Elit 48 c class 3

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Elit 48 c class 3

  1. 1. ELIT 48C Class #3 • Spelling Error #2: Don’t Misspell “bated breath.” – If you write baited breath, everyone will suspect fishing is your favorite hobby. The word should be spelled bated, which comes from abated, meaning held.
  2. 2. AGENDA • Modern Manifestos – Introduction – Marinetti – Loy
  3. 3. Modernist Manifestos: In your groups, discuss the various manifestos you read for class. Endeavor to find defining, exemplary text to share.
  4. 4. What is a Modernist Manifesto?
  5. 5. “The modernist manifesto is a public declaration of artistic convictions, relatively brief, often highly stylized or epigrammatic in the mode of other forms of modernist writing, and almost always an aggressively self- conscious declaration of artistic independence” (NAAL 335). Modernist Manifestos
  6. 6. F. T. Marinetti Marinetti was a relatively obscure Italian poet before publishing “The Founding and Manifesto of Futurism,” which “attracted an international circle of artists and writers into Marinetti’s orbit, including painters, architects, poets, sculptors, playwrights, and film directors. Across all the arts, futurism scorned traditional standards of artistic beauty, celebrated modern technologies of speed, and aimed to shock audiences” (NAAL 336).
  7. 7. QHQ Marinetti • Q: What are the underlying themes of marinetti’s manifesto of futurism?
  8. 8. 8. We stand on the last promontory of the centuries! . . . Why should we look back, when what we want is to break down the mysterious doors of the Impossible? Time and Space died yesterday. We already live in the absolute, because we have created eternal, omnipresent speed. —from Manifesto of Futurism F. T. Marinetti While many modernist writers depicted the modern world as an experience of loss, Marinetti wholeheartedly embraced the idea that modern technology has ushered in a secular millennium. In this and other sections of his manifesto, does Marinetti seem to be uncritically embracing the advances of modern technology?
  9. 9. Moving on up! • Q. “Why should we look back, when what we want is to break down the mysterious doors of the impossible”? (Marinetti)
  10. 10. Marinetti and Technology • Q: If cars were the pivotal point of the advancement of technology during this time, what does Marinetti’s exhilarating, yet dangerous thrill ride say about humankind in the midst of this form of advancement? • Q: Why would war Marinetti use speed in his manifesto?
  11. 11. 9. We will glorify war—the world’s only hygiene— militarism, patriotism, the destructive gesture of freedom-bringers, beautiful ideas worth dying for, and scorn for woman. 10. We will destroy the museums, libraries, academies of every kind, will fight moralism, feminism, every opportunistic or utilitarian cowardice. — from Manifesto of Futurism These two points from the Manifesto of Futurism represent potentially troubling aspects of Marinetti’s worldview: his celebration of war and his denigration of women (he glorifies “scorn for woman” and promises to “destroy . . .feminism”). How does this prowar, antiwoman stance relate to Marinetti’s futurist philosophy? Does it seem to be an afterthought? Or are the glorification of war and the denigration of women integral to Marinetti’s thinking?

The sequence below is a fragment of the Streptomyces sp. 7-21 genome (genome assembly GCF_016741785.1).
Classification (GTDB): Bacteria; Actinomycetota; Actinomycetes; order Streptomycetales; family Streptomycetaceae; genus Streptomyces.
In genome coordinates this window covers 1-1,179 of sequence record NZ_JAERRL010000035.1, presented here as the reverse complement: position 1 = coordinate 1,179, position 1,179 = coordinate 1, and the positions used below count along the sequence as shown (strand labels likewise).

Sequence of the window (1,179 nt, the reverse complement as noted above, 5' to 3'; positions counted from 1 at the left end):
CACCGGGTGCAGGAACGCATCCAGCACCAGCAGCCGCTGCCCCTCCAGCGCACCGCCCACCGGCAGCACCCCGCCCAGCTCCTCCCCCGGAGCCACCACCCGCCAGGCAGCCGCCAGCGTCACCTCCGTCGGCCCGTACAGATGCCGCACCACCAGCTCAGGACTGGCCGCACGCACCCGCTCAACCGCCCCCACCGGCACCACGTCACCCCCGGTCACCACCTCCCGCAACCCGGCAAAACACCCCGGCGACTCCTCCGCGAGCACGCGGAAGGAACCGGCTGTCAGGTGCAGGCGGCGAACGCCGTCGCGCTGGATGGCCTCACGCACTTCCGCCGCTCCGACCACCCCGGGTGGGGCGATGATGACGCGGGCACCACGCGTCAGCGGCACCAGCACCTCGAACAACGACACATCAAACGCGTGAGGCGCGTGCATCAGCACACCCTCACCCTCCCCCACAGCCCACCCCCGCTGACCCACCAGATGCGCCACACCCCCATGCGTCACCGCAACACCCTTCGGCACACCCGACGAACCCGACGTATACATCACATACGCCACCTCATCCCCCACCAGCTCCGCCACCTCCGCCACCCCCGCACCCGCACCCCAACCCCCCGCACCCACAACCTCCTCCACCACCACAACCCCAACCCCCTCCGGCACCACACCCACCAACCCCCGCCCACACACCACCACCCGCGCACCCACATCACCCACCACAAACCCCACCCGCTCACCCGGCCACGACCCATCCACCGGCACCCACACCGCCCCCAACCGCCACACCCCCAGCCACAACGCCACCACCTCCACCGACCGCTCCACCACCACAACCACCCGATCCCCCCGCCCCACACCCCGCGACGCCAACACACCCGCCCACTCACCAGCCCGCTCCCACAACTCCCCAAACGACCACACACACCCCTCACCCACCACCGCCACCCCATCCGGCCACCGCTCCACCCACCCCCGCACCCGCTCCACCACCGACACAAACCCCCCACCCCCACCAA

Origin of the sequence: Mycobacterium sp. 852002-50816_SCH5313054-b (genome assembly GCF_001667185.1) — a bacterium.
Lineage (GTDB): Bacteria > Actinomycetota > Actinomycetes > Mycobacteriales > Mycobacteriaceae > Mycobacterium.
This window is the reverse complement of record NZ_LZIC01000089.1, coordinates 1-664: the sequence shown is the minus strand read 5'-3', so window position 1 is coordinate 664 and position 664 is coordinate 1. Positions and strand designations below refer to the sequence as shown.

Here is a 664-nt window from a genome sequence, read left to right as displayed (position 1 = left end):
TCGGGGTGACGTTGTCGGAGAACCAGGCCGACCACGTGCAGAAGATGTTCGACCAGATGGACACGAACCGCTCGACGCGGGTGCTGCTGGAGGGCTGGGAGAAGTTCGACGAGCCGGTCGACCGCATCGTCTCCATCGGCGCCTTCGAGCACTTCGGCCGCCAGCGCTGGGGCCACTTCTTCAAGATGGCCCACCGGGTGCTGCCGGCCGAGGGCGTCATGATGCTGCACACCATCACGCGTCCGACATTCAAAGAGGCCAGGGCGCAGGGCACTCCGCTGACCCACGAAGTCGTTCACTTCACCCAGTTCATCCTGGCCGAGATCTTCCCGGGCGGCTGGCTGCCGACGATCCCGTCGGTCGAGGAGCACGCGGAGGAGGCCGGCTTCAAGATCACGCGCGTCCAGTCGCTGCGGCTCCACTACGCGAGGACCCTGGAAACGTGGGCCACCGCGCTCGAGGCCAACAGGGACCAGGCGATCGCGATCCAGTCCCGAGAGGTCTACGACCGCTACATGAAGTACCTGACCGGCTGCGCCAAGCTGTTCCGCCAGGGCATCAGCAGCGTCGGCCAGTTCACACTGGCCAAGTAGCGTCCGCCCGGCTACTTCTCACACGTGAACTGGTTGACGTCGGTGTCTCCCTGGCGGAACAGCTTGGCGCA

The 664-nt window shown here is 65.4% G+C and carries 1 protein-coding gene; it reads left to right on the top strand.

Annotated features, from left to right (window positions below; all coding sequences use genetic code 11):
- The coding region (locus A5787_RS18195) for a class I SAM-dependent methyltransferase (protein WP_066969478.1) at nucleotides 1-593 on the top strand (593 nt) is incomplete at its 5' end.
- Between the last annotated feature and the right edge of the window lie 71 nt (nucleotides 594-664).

12. 12. Marinetti and women • Q: How does the stark anti-woman rhetoric of Marinetti’s manifesto display the attitude of male modernist era authors towards their feminine counterparts?
  13. 13. Mina Loy Mina Loy was a self-described feminist poet and writer, and, oddly enough, the sexual partner of the apparently antifeminist F. T. Marinetti. She wrote (but did not publish) her “Feminist Manifesto” during her association with Marinetti. Does Loy’s manifesto read as a response to Marinetti’s? As a criticism of it? Are the two manifestos written in a similar form, or are there formal differences as well as differences in content?
  14. 14. Women . . . you are on the eve of a devastating psychological upheaval— all your pet illusions must be unmasked—the lies of centuries have got to go— are you prepared for the Wrench—? There is no half-measure—NO scratching on the surface of the rubbish heap of tradition, will bring about Reform, the only method is Absolute Demolition. —from Feminist Manifesto One of most immediately noticeable features of Loy’s manifesto is its typography: She increases the font size at strategic moments, underlines text, puts letters in boldface, and employs irregular capitalization. What is the effect of this? Does Loy’s message of “Absolute Demolition” (rather than mere “Reform”) require that she radically alter the appearance of her text? That is, does the message of her text determine the form that it takes? Loy’s militaristic language of demolition and destruction recall Marinetti’s glorification of war, but her profeminist message runs entirely counter to Marinetti’s. How might we account for this conflict?
  15. 15. • Is the “Feminist Manifesto” really a modernist idea or does it follow conventional thinking of the role of women? • Question: Was Mina Loy’s “Feminist Manifesto” a good example for feminists (and potential feminists) of the time to follow?
  16. 16. • Q: What did Mina Loy mean when she says: “the value of a man is assessed entirely according to his use or interest to the community, the value of a woman is determined entirely on chance”? (Loy)
  17. 17. Homework Read “Modernist Manifestos” pp. 335-350 Post #3 QHQ from one of the sections/authors listed: Pound Cather Williams Hughes

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